By: Marc H. Morial
President and CEO
National Urban League
Philadelphia's public school system is set to become the first in a major city to require that students take a course in African-American history in order to graduate from high school.
The course, which students will take in the tenth grade, was approved in February by a unanimous vote of the five-member school board. Students entering the ninth grade in Philadelphia high schools in September will be the first to have to meet the requirement.
The mandate marks the culmination of nearly four decades of efforts by community activists and parents to have the schools, two-thirds of whose students now are black, require such a course.
Not surprisingly, according to news reports, some opposition to the requirement has surfaced.
Actually, "opposition" may be too strong a word.
But it's important to explore that challenge because it comes from a significant white political figure—namely, the Speaker of the Pennsylvania House of representatives, John Perzel, who represents a Philadelphia district that is largely white. Rep. Perzel, who's strongly supported the school system on other issues, issued a letter calling the new course "unnecessary," expressed concern that it would "divide, rather than unite the district's student body," and told the Philadelphia Inquirer that he doubted many black Philadelphia students had any interest in Africa. "Most of these kids will never go to Africa. They have no affinity for Africa," he was quoted as saying.
I, for one, welcome Philadelphia school officials' forward-thinking action. And I welcome Rep. Perzel's comments—because they underscore the point made by Philadelphia's School superintendent, Paul G. Vallas to the New York Times:
"You cannot understand American history without understanding the African-American experience; I don't care what anybody says," said Vallas, who is white. "It benefits African-American children who need a more comprehensive understanding of their own culture, and it also benefits non-African-Americans to understand the full totality of the American experience."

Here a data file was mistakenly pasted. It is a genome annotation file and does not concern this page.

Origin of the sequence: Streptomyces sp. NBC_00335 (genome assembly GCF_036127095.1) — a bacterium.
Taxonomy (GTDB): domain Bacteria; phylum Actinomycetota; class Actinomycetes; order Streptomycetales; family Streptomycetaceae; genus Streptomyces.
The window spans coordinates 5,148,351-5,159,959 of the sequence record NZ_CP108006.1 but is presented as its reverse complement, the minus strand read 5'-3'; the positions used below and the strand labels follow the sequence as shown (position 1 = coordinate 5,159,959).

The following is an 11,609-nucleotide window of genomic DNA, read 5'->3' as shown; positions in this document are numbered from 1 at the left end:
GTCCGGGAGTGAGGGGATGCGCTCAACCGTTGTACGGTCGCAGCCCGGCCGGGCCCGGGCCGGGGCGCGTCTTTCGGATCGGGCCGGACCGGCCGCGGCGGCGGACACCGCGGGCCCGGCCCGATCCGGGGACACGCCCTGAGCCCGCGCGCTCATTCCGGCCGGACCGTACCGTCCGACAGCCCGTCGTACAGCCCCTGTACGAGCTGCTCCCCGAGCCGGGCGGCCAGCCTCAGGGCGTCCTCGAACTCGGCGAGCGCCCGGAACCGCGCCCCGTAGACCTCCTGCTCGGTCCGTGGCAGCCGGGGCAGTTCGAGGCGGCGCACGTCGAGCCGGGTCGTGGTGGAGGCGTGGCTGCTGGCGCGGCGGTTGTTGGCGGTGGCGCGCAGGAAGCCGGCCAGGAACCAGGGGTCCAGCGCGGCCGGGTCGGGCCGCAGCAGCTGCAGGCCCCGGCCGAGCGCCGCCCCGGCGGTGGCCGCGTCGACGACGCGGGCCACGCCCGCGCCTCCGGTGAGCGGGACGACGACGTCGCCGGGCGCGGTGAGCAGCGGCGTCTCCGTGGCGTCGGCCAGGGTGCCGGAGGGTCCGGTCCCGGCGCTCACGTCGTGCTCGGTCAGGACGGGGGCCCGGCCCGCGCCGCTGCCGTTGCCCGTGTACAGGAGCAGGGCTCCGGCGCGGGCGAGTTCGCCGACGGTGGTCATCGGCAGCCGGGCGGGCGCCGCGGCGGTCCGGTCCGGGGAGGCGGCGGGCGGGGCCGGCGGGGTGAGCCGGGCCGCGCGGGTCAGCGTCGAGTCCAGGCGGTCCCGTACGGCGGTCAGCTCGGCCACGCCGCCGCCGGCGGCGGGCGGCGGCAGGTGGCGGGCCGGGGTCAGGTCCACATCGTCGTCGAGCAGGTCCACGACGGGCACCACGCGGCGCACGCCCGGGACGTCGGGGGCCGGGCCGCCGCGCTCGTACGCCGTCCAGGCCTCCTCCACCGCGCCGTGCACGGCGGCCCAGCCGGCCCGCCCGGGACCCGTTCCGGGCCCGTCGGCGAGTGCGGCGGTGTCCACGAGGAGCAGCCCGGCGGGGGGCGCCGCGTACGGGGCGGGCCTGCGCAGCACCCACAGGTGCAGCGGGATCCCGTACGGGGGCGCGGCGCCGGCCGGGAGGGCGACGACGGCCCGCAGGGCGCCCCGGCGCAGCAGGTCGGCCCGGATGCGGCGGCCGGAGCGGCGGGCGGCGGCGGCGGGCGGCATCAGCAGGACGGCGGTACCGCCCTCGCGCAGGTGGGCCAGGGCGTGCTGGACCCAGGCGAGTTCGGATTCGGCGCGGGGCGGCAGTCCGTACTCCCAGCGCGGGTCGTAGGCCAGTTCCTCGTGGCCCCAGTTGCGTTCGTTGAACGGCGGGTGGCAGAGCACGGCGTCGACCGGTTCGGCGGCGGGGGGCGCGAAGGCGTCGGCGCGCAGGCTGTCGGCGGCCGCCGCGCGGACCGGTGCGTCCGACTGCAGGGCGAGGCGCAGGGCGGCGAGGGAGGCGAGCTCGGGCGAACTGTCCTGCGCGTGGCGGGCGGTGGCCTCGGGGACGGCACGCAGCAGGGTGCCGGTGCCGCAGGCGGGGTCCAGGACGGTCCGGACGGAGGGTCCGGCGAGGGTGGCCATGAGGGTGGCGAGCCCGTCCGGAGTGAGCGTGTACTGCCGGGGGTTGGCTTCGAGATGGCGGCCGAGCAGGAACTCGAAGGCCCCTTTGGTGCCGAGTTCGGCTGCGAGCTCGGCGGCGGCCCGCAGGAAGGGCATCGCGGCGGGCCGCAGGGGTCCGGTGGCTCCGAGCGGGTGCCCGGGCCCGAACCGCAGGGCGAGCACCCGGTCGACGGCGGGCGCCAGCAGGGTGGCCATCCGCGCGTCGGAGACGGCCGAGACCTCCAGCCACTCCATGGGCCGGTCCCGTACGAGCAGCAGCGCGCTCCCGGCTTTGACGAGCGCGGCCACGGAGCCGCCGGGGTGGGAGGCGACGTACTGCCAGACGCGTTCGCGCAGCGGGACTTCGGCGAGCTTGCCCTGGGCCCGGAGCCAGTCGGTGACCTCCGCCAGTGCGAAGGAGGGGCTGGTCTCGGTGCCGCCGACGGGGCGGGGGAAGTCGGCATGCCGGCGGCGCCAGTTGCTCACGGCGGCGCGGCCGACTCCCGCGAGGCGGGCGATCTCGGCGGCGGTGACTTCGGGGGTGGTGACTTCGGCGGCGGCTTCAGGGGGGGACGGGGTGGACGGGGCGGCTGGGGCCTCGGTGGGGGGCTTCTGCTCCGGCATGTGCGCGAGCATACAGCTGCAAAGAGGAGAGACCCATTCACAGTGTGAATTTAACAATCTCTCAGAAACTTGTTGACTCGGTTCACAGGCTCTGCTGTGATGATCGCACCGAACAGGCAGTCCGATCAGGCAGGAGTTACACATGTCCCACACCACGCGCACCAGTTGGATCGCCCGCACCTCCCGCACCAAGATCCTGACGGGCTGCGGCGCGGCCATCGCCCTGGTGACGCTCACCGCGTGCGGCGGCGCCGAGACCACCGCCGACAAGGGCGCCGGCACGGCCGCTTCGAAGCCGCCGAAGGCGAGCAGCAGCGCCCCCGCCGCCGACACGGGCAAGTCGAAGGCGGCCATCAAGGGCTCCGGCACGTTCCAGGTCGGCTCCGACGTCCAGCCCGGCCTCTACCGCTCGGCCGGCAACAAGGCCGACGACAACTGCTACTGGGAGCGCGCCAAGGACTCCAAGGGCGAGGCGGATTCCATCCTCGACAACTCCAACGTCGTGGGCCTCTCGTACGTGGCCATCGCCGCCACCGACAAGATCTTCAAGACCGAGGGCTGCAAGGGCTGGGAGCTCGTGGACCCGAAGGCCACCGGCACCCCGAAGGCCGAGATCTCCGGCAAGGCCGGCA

Supt. Vallas is right.
Indeed, for those who think of African-American History and American History as completely separate and distinct fields, or of the former as merely ethnic-group cheerleading—the last year or so has offered a powerful and at times wrenching corrective.
Last spring the nation marked the fiftieth anniversary of the landmark Supreme Court decision in the Brown school desegregation case—and many caustically noted that more African-American children attend de facto segregated schools today than attended legally segregated schools then.
July 2004 brought the fortieth anniversary of the Civil Rights Act of 1964, and this year marks the fortieth anniversary of its twin, the Voting Rights Act of 1965. These two acts not only marked the triumph of the Civil Rights Movement, they revolutionized American society as a whole.
Since January, too, we've seen in several different arenas how—happily in some; tragically in others; but always poignantly—African-American history and the history of the larger society are intertwined.
For example, February, Black History Month, brought the PBS documentary, "Slavery and the Making of America." It dramatized the profound importance of slavery to the American economy and the endurance of and resistance to slavery African-Americans, slave and free, and their white allies forged. Most of all, it underscored the conclusion historians James Oliver Horton and Lois E. Horton, on whose book the series was based, drew: Slavery was no sideshow. It was the main event in American history.
March brought an event that was grandly celebratory. Jack Roosevelt Robinson, better known as Jackie Robinson, the legendary baseball player for the Brooklyn Dodgers who broke baseball's color barrier, was posthumously awarded the Congressional Gold Medal, that body's highest honor.
There, in the august Capitol Rotunda, as wherever Jackie Robinson is spoken of, men holding powerful positions—including President Bush—spoke with heartfelt emotion not only of what Jackie Robinson had meant to the country but what he had meant to them as adolescents.
Of course, in recent weeks, we have been overwhelmed with reminders of how tightly the African-American experience is woven into the American experience: the indictment, trial and verdict in the case of the infamous 1964 murder of three civil rights workers in Mississippi; the Senate resolution apologizing for its willful refusal in the early twentieth century to pass a federal anti-lynching law; and the continuing efforts to gain reparations for the pogrom which in 1921 destroyed Greenwood, the prosperous black neighborhood of Tulsa, Oklahoma, among others.
The Philadelphia schools' decision is not exclusionary. It is academically and socially vital. In fact, I support that greater attention be paid in our schools' history courses to the specific experiences of all of America's racial and ethnic groups and how they've come to fit into the great American mosaic.
This isn't a brief for "division." Rather, it's a frank acknowledgement that we can't honestly face our present and our future until we've honestly faced our past.
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